Residents have vowed to fight plans for three wind turbines near Bardon Mill amid concerns rural homes could face a “constant pounding.”
And they have hit out at developer Quiet Revolution for not turning up at a public meeting last Friday – after the company claimed it was unaware the event was taking place.
Concerned villagers packed into Henshaw First School, where no-one voted in favour of proposals to build the turbines on agricultural land south-west of Willimoteswick.
They expressed fears that construction of the 32-metre high structures would lead to ongoing disruption, with heavy vehicles transporting tonnes of materials through the hamlet of Beltingham.
The meeting was jointly hosted by Bardon Mill and Henshaw parish councils, and was intended as a platform for discussion between councillors, residents, and representatives from Quiet Revolution.
Chairing the meeting, Coun. Stuart Furlong, said: “Quiet Revolution has declined to turn up, which is not very helpful.
“It was asked to come but has politely declined; it’s an absolute shambles.
“It said it would be attending the meeting, but this week said it knew nothing about it until it was contacted by the Courant just a couple of days beforehand.”
Coun. Furlong added: “There will be a lot of material to come in via what is basically a light-weight road. Unless they use a helicopter there will be no other way of doing it.
“This is a commercial enterprise and my concern is if it gets the go-ahead, it could set a precedent for wind turbine applications in areas such as this.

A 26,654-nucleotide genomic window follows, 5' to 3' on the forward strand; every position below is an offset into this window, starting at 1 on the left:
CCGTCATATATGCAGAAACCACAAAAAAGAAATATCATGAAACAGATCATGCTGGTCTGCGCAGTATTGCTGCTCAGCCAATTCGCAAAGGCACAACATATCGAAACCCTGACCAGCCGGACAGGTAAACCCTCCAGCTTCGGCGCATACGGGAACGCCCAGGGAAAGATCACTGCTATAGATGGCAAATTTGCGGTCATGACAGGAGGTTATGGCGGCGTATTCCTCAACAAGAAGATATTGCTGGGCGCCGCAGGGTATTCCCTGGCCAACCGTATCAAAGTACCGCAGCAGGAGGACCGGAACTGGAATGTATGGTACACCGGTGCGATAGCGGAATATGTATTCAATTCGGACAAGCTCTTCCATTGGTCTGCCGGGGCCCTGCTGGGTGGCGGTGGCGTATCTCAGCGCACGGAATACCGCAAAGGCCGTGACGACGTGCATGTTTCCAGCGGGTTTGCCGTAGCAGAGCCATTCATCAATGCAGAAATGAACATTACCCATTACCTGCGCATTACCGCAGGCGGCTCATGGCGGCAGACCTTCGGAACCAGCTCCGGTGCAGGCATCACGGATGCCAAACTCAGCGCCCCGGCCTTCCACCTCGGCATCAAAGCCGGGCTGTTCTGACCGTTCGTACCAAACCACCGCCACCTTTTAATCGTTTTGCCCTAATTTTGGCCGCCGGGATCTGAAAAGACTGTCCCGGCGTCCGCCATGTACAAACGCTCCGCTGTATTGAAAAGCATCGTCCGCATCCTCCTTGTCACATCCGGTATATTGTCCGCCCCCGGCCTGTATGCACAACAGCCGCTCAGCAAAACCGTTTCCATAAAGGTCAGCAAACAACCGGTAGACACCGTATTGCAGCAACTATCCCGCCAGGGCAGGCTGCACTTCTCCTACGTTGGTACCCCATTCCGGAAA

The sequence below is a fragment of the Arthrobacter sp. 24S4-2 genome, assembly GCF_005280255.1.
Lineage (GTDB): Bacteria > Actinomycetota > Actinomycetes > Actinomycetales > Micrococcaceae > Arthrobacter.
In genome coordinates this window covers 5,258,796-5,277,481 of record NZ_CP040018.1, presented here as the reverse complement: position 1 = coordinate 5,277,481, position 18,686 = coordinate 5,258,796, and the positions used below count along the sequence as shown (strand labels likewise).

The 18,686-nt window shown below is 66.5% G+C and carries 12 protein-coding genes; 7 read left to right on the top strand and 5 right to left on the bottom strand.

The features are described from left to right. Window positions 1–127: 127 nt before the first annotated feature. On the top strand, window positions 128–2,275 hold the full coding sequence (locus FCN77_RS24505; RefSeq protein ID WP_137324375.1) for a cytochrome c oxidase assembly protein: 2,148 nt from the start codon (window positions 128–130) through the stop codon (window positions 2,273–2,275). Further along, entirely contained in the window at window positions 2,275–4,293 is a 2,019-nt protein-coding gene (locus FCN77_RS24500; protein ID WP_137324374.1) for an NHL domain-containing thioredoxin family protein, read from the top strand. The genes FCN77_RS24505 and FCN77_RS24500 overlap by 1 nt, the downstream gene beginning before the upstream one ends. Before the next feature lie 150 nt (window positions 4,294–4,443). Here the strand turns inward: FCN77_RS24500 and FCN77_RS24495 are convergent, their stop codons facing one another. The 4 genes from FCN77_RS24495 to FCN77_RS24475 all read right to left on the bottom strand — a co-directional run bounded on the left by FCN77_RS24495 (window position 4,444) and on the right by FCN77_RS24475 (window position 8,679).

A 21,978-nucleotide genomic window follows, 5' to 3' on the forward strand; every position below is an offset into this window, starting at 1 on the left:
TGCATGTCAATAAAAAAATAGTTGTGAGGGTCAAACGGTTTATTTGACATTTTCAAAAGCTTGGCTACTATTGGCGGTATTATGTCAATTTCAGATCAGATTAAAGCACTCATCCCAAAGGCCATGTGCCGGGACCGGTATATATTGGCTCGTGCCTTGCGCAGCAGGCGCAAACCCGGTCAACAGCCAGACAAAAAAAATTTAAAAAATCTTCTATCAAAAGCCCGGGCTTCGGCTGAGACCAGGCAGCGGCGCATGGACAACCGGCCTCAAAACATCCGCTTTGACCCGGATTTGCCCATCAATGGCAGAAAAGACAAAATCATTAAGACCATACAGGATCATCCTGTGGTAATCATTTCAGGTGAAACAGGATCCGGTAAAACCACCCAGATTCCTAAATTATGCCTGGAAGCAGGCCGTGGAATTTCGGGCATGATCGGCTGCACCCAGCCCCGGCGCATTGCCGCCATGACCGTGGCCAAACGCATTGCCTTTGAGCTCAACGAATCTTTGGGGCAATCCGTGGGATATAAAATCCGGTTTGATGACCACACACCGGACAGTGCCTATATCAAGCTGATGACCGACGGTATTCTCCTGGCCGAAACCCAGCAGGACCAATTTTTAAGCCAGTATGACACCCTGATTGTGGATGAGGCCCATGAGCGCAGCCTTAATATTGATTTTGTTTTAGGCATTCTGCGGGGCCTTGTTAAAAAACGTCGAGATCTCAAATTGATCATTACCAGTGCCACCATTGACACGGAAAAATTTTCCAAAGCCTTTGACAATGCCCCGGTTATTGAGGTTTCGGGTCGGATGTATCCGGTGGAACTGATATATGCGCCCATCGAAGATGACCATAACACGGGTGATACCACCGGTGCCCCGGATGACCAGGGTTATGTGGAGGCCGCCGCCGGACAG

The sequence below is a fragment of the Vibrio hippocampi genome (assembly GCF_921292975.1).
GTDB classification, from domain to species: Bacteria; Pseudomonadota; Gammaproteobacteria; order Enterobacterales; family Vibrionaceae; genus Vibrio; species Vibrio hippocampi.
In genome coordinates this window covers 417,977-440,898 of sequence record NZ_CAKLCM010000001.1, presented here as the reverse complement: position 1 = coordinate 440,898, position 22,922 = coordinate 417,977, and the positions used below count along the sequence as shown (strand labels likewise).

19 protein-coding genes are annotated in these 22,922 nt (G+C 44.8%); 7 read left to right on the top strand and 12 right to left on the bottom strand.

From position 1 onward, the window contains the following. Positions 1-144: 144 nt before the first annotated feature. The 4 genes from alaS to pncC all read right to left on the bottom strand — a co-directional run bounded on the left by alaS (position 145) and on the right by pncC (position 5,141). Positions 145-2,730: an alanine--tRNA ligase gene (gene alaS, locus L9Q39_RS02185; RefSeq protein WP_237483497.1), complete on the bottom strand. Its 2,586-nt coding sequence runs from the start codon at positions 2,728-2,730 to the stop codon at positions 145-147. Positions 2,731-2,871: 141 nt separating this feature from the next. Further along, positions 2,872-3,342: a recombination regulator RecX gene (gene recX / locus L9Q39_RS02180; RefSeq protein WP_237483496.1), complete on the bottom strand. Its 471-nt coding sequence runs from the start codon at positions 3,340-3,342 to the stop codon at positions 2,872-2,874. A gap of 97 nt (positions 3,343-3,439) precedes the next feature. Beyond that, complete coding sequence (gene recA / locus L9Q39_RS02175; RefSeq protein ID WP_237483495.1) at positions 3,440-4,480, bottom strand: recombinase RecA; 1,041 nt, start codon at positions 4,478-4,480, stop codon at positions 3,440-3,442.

“Nobody is against green energy, but this is a commercial enterprise in a rural area where the logistics are awkward.”
Resident Lorna Slater said: “The houses at Beltingham are close to the road and they would get a constant pounding from heavy vehicles.
“I have nothing against the wind turbines themselves, it is the access issues and the damage that could be caused while they are being constructed.
“There will be 300 tonnes of material going up there and I am told you can only get 40 tonnes on to a wagon.”
Another resident, William Green, said: “The Angel of the North is 20 metres tall and these are going to be considerably higher.
“They will be taller than a 10-storey building. This is an area of high landscape value and significance that this is going to encroach on.”
One resident expressed concerns about possible historical artefacts at the site, while another said: “Hadrian’s Wall is prominent in this area. It is a World Heritage Site and you will be able to see the turbines from parts of it.”
Coun. Alan Sharp, the Northumberland County Council representative for Hadrian, warned residents that Quiet Revolution’s no-show at the meeting would not weaken the planning application.
He added: “I am disappointed that its representatives are not here tonight as they promised they would be. It is crucial that any letters of objection go in as soon as possible.”
Residents have until March 22 to put forward their views on the scheme to Northumberland County Council’s planning department.
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